Clinicians are being asked to rethink post-operative care for children with sleep apnea, and avoid prescribing morphine, following clinical trials that revealed the drug can cause life-threatening breathing problems. 

Midway through 2014, researchers from Toronto's Hospital for Sick Children and Hamilton's McMaster University halted trials about the adverse effects of morphine as a pain reliever for children who had their tonsils or adenoids (commonly called a nose tonsil) removed after one child needed to be resuscitated because of a lack of oxygen. 

Each hospital's ethics board, as well as Health Canada, was notified as a result. The general findings showed the adverse affects of morphine, and an alternative that managed pain just as effectively. 

Researchers found morphine should not be given to children following sleep apnea operations, except in monitored or extreme cases, and that standard doses of ibuprofen and acetaminophen helped ward off pain in the three weeks of discomfort children tend to have after the operation. 

"It is safer, treats the pain just as well and should be considered the main treatment," Dr. Doron Sommer, clinical professor of surgery at McMaster’s Michael G. DeGroote School of Medicine and a surgeon at McMaster Children’s Hospital, said of the alternatives.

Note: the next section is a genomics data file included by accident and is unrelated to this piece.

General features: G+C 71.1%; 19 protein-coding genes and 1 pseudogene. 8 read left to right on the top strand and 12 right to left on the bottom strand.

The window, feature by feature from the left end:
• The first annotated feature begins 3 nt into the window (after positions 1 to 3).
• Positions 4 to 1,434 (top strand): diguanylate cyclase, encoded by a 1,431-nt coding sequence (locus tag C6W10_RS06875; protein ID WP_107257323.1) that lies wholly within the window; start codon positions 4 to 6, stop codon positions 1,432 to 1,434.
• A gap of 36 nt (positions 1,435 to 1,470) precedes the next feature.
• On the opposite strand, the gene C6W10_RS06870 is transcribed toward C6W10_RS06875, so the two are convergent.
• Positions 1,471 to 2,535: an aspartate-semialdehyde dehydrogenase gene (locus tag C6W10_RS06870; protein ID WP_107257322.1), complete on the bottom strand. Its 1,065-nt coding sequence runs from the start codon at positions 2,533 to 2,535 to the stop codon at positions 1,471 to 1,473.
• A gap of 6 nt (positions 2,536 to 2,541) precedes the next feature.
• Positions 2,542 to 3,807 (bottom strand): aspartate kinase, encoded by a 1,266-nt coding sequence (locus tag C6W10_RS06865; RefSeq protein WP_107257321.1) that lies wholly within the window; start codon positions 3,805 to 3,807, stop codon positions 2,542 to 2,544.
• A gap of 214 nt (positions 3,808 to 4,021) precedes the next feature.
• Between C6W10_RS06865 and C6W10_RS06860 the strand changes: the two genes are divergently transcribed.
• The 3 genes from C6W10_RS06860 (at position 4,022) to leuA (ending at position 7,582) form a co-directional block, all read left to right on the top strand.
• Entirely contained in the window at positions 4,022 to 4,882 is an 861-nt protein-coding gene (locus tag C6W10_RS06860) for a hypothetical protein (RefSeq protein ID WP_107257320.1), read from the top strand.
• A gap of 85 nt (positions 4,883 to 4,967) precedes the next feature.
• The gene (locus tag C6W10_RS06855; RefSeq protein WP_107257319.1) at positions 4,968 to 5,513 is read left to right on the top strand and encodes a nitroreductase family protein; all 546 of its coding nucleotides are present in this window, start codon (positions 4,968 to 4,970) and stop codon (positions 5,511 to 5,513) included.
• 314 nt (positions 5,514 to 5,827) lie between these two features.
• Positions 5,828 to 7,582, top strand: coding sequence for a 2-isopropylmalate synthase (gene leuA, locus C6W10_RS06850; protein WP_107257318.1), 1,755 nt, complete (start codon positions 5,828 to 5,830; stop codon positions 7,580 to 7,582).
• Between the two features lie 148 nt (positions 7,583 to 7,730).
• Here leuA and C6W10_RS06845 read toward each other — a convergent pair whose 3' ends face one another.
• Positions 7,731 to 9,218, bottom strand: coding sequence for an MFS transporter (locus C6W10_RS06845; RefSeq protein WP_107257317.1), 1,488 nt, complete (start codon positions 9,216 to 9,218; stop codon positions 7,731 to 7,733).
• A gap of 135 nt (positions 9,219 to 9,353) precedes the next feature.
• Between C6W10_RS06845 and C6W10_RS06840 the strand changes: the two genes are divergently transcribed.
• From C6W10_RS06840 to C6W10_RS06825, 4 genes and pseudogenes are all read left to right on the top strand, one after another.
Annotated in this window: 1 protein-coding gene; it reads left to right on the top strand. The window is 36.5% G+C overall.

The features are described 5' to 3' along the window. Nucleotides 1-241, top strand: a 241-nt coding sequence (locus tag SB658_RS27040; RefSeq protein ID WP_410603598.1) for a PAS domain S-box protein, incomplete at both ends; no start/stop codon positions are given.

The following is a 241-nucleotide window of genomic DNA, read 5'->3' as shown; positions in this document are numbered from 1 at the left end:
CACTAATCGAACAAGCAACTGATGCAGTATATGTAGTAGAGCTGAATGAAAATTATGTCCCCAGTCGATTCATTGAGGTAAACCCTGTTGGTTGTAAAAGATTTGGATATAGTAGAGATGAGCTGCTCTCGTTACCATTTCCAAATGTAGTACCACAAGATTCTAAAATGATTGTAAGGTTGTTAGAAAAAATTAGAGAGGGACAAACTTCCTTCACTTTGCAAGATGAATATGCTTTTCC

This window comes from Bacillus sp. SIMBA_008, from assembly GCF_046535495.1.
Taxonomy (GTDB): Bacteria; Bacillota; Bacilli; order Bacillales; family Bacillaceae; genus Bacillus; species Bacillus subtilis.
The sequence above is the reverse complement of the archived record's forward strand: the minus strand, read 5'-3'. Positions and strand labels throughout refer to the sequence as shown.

Alternative pain management sought  

Sommer and researchers from the Hospital for Sick Children were looking into alternative pain management options for children getting tonsillectomies.

Some 14,000 tonsillectomies are performed in Ontario every year, and according to Sommer, many are to prevent sleep apnea in children.

In 2009 and 2012, major studies revealed codeine caused adverse reactions and even death when used in pediatric post-operative care for sleep apnea patients, suppressing the brain's signalling to breathe while sleeping. It's one part of what causes apnea, along with physical blockages in the breathing pathway.

"It works on the brain directly to decrease the respiratory drive," Sommer said.

Since codeine is metabolized into morphine in the body, Sommer said, researchers looked at removing the metabolic stage to give a more uniform pain management delivery, essentially skipping the middle man. However, similar negative effects were found when morphine was give to children following surgery. 

"The evidence here clearly suggests children with obstructive sleep apnea should not be given morphine for post-operative pain. We already know that they should not get codeine, either," says Dr. Gideon Koren, another author of the study and senior scientist at the Hospital for Sick Children.

"The good news is that we now have evidence that indicates ibuprofen is safe for these kids, and is just as effective in controlling their pain, so there’s a good alternative available for clinicians to prescribe."